India is all set to host Israeli President Rueven Livlin in November. Currently, senior officials of the two countries hold talks on arrangements made by the South Asian country for Linlin’s visit.
According to sources close to the Narendra Modi government in New Delhi, the Indian PM wants to discuss ways to strengthen security partnership with his ‘key’ West Asian partner. A senior Indian official has said that Prime Minister Modi will discuss bilateral ties in areas, ranging from defence and counter-terrorism to water resources, agriculture and start-ups, with the visiting Israeli president.
Although Jerusalem is yet to confirm President Livlin’s visit to India, the Israeli government has hinted that the 76-year-old head of the state may visit several Indian cities during his short trip to the country. A couple of months ago, the Israeli president wished to visit India, saying: “The co-operation between the two countries is something that is said all over. The co-operation is not only in innovation, but you know very well that we are trying our very best to address problems of agriculture, water, energy, cyber and every need of security that we have to work out in order to be prepared for the kind of burden of security that is imposed on both people.”
During his meeting with Indian Ambassador to Israel Pavan Kapoor in August, the president stressed that he was waiting for Prime Minister Modi’s visit to Jerusalem. “I know that I am going to visit your wonderful country in the next few months,” he told the envoy. Ambassador Kapoor not only thanked President Livlin for Israel’s support to India during the Kargil war with neighbouring Pakistan (in 1999), but also informed him that the Indian government was keen to bolster ties with Israel as part of its initiative to build security and economic partnerships across West Asia.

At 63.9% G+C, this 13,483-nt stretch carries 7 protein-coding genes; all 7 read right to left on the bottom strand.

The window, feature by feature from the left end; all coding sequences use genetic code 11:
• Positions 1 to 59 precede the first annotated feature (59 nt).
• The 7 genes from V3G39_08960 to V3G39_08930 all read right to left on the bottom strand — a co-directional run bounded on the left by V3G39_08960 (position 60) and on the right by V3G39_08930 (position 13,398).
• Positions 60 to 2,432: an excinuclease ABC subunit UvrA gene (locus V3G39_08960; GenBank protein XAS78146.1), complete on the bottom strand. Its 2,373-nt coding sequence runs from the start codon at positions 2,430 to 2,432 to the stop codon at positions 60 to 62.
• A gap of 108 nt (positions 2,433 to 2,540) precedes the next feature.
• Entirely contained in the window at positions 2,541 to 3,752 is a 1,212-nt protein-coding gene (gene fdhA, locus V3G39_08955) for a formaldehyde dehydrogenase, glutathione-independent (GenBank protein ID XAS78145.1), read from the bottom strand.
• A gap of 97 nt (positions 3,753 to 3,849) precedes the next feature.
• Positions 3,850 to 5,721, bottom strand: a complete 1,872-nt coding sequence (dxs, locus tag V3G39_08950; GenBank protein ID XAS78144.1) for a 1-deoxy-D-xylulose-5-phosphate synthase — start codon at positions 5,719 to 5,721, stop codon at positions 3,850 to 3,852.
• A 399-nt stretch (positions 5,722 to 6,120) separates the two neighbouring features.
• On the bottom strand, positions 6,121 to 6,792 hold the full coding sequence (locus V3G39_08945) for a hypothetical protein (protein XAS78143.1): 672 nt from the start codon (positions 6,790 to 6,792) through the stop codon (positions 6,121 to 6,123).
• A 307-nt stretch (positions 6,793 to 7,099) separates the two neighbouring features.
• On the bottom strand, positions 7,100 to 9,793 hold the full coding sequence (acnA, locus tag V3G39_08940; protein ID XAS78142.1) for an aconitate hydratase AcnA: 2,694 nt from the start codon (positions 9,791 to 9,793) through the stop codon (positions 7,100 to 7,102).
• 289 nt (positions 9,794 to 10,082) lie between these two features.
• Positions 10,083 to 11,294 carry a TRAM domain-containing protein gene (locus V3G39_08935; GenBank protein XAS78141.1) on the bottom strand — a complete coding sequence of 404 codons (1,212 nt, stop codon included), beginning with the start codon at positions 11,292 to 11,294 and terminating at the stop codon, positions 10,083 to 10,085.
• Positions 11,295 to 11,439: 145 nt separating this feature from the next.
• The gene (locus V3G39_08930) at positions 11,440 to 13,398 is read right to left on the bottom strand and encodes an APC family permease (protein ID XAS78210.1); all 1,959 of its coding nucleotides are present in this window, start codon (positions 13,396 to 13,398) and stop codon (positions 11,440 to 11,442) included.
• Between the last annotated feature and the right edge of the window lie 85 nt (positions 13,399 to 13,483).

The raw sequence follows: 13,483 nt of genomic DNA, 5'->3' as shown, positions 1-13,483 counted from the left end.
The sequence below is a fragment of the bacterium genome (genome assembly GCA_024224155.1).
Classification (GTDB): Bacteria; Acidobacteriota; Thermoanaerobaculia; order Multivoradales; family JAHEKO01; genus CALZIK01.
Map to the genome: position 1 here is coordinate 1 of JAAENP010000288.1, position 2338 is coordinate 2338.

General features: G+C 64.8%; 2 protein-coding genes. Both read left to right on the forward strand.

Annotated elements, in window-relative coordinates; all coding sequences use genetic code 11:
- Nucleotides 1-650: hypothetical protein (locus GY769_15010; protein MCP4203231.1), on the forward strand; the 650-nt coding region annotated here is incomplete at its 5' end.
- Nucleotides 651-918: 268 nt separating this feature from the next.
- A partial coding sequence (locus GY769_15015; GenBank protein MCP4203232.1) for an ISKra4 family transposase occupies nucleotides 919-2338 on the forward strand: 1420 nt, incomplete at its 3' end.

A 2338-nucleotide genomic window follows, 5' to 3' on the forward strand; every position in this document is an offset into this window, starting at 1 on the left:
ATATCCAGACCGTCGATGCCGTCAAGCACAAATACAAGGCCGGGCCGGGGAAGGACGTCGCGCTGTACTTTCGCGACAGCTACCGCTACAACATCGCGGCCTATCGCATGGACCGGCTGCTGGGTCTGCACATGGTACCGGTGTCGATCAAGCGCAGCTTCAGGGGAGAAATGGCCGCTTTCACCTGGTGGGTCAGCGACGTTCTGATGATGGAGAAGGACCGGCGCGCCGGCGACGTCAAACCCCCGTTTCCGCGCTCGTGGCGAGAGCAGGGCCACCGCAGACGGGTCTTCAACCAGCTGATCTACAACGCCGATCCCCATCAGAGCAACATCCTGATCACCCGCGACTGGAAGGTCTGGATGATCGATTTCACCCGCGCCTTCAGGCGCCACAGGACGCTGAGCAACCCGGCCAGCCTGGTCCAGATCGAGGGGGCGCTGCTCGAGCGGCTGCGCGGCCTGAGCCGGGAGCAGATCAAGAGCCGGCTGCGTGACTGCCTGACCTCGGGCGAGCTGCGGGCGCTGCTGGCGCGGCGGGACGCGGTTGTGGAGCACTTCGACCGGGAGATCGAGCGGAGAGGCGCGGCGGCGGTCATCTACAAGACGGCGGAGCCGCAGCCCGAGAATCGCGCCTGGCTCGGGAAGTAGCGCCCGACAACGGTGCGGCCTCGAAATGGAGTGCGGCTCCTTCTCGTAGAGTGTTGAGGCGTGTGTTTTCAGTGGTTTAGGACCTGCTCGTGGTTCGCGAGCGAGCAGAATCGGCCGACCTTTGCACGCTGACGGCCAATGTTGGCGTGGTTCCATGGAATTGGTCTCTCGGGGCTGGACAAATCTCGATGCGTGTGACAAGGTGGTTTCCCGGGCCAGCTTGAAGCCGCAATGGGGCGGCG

Meanwhile, India has also decided to hold first Joint Commission Meeting with Palestine to explore new avenues for strengthening bilateral economic ties. The Indian Ministry of External Affairs has issued a statement, saying that the Joint Commission Meeting with Palestine may take place ahead of the Israeli president’s visit to New Delhi.
The Modi administration is well aware of the fact that India needs a balanced and multi-directional West Asia policy to serve its interests. For the last few years, New Delhi has been maintaining cordial ties with the rival poles (such as Palestine and Israel, and Saudi Arabia and Iran) in regional geopolitics. In the past, India stayed out of all international efforts to manage conflicts in West Asia. Later, it realised that it was not how an aspiring great power should behave. So, Prime Minister Modi has decided to maintain ‘close’ ties with all the West Asian countries and (if possible) to help them resolve their outstanding issues by playing the role of a mediator.